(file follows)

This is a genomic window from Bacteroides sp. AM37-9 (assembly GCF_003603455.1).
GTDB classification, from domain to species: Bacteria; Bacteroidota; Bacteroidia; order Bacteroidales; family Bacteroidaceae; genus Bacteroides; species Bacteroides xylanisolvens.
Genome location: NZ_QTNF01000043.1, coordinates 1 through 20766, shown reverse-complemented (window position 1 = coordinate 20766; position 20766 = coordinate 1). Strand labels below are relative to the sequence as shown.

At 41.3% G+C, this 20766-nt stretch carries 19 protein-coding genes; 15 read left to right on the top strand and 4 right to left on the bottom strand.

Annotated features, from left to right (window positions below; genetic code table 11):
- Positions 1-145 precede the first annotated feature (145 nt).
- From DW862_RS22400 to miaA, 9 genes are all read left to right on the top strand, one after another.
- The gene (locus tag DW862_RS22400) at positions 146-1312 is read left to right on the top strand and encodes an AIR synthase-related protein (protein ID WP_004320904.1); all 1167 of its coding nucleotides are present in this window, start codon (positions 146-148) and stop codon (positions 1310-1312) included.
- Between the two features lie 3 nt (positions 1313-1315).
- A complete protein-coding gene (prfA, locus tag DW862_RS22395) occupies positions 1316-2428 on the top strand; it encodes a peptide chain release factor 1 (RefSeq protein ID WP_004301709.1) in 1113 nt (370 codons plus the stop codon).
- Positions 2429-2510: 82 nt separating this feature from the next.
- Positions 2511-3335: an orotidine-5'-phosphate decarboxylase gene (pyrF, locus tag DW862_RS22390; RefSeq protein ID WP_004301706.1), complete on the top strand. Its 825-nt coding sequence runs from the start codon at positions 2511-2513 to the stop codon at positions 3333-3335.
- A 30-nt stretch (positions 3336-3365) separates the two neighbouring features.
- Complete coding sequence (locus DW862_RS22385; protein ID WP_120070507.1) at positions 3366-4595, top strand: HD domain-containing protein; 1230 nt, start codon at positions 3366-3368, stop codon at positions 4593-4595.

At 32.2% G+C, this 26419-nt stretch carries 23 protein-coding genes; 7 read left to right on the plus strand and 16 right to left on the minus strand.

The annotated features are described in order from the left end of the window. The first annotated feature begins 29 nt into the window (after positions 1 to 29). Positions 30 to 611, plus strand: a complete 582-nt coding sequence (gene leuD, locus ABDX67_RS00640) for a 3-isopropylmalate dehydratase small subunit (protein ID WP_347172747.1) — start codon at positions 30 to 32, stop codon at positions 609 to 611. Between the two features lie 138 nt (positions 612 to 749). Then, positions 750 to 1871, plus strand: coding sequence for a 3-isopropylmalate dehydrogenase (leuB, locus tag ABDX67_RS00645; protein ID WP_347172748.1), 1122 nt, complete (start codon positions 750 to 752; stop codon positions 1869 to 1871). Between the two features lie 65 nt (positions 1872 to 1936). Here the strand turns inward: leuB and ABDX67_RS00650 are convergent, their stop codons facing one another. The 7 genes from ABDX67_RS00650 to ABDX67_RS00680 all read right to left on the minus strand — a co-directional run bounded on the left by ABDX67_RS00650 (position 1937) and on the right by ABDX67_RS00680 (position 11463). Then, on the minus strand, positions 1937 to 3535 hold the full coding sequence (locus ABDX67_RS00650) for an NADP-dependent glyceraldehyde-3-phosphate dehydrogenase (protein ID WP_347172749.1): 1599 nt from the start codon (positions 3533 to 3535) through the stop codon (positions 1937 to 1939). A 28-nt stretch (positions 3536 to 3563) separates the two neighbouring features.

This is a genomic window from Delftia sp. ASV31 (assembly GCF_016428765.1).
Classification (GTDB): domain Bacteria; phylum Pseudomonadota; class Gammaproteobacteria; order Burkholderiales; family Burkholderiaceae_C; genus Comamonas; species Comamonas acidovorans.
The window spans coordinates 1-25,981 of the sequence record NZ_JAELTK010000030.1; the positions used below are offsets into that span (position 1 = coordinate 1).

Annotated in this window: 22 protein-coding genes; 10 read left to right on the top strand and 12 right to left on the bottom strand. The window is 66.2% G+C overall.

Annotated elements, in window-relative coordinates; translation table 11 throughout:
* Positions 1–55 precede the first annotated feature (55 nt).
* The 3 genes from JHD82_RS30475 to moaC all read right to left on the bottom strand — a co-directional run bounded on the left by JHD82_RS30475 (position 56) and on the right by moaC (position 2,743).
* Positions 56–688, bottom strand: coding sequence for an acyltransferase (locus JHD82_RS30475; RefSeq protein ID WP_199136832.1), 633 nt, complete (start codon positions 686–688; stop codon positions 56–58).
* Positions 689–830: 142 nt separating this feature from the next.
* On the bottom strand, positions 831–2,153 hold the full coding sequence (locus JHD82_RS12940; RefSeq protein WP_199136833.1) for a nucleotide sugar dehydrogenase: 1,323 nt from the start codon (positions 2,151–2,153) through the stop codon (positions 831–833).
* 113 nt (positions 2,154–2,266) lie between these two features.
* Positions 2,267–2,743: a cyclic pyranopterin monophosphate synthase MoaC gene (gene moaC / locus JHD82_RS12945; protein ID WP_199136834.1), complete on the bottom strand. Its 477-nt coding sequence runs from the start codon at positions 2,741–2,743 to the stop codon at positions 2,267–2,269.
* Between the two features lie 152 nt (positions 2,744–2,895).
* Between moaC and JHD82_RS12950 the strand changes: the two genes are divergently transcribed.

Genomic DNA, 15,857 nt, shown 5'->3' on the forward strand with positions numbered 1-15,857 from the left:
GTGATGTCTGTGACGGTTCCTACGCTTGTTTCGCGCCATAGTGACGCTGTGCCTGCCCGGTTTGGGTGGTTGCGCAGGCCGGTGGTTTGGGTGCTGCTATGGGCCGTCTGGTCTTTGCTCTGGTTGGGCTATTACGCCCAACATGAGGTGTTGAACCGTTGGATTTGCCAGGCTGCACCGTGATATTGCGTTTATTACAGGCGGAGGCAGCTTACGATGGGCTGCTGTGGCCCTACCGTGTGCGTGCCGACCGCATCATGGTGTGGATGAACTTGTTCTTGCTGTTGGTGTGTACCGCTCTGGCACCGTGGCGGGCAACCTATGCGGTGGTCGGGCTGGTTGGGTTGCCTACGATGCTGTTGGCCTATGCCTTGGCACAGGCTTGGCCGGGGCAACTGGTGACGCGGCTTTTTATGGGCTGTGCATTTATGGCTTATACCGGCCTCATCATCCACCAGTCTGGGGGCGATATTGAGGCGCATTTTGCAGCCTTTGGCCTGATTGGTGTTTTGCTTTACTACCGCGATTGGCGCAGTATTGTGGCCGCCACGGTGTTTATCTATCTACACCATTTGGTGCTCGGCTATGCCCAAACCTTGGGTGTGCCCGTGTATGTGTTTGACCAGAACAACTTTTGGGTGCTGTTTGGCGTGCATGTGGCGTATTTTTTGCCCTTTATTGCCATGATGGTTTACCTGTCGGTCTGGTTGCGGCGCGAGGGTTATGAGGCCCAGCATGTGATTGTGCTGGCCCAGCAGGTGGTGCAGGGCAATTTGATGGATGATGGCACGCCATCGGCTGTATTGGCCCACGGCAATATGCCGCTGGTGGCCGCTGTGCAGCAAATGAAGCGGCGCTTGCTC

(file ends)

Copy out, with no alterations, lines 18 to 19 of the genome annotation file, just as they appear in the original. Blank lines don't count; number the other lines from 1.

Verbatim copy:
Classification (GTDB): domain Bacteria; phylum Pseudomonadota; class Gammaproteobacteria; order Burkholderiales; family Burkholderiaceae_C; genus Comamonas; species Comamonas acidovorans.
The window spans coordinates 1-25,981 of the sequence record NZ_JAELTK010000030.1; the positions used below are offsets into that span (position 1 = coordinate 1).